Skara Brae were a four-piece band whose immense legacy belied an existence that was fleeting but iridescent. With just one album, recorded in 1970 and released in 1971, some 50 years ago, Maighread, Tríona and Micheál Ó Domhnaill and Dáithí Sproule lit a fire beneath a new kind of music that melded traditional, folk, contemporary pop and jazz influences with a fluency that took listeners by surprise. The album is now being re-released by Gael Linn in celebration of its groundbreaking arrangements and intricate harmonies.
Three of the four band members are in the finest of form as they recount the recording of their self-titled album – in one afternoon in the Marianella Hall in Rathgar. Micheál Ó Domhnaill, Tríona’s and Maighread’s brother, passed away in 2006.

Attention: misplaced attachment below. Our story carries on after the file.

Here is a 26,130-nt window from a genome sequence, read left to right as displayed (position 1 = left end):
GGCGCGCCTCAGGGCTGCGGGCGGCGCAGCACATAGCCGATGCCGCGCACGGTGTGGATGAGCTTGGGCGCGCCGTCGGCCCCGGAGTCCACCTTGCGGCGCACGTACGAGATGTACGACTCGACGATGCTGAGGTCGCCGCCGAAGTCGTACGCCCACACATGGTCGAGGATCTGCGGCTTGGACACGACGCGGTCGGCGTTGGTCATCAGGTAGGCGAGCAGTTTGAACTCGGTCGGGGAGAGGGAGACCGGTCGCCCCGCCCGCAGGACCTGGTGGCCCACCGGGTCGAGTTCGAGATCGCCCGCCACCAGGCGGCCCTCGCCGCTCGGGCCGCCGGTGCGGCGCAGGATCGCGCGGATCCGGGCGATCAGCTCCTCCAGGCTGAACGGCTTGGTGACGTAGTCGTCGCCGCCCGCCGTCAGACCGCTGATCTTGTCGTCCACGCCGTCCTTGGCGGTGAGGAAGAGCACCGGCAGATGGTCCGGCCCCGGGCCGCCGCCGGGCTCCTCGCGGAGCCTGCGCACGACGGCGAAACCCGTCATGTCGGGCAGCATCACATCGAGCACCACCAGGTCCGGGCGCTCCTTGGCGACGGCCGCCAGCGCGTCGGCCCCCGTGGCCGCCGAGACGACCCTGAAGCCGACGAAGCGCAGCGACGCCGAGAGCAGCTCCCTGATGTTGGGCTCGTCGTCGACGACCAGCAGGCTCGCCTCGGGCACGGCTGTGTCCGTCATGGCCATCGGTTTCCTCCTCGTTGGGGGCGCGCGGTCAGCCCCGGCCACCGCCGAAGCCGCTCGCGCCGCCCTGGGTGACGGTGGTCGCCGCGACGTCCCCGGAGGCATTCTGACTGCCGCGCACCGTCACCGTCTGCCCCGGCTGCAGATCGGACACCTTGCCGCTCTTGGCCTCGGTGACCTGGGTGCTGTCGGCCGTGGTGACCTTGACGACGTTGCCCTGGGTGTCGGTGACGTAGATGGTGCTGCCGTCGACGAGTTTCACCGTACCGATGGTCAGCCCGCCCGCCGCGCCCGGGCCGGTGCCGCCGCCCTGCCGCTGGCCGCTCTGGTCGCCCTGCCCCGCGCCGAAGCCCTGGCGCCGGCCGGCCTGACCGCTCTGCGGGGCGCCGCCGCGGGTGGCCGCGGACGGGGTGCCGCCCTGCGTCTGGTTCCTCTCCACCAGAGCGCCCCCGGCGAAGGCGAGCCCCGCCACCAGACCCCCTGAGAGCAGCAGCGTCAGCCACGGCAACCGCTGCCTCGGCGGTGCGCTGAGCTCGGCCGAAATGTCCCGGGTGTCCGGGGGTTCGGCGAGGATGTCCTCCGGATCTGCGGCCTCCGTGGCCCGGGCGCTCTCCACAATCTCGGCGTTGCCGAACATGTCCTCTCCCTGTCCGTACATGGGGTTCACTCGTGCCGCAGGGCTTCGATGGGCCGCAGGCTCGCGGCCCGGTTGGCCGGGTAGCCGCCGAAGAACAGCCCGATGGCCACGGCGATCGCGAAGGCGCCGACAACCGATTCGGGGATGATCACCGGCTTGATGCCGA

“I remember a stereo pair of mics coming out of the ceiling,” recounts Maighread, smiling wryly at the sophistication of the entire endeavour, “and it was recorded on a reel-to-reel. We went in at 1pm and it was done and dusted by five or six that evening.”
I think we must have been nervous, but my biggest memory is that when we all sang together, it was a blend that was so strong, we didn't have any doubts about it
Skara Brae’s repertoire was eclectic and in a constant state of evolution. Anchored by the two guitars of Micheál Ó Domhnaill and Dáithí Sproule, it was distinguished by Tríona’s introduction of the clavinet, a portable keyboard that she had acquired just a week before the album was recorded. Maighread and Tríona’s close harmonies on a raft of lesser-known Donegal songs (including An Suantraí, whose lyrics were written by their father, Aodh Ó Domhnaill) were unmatched, then or since. At the time of recording, Maighread was a mere 15 years old, Tríona was 16 and Micheál and Dáithí were 19 and 20.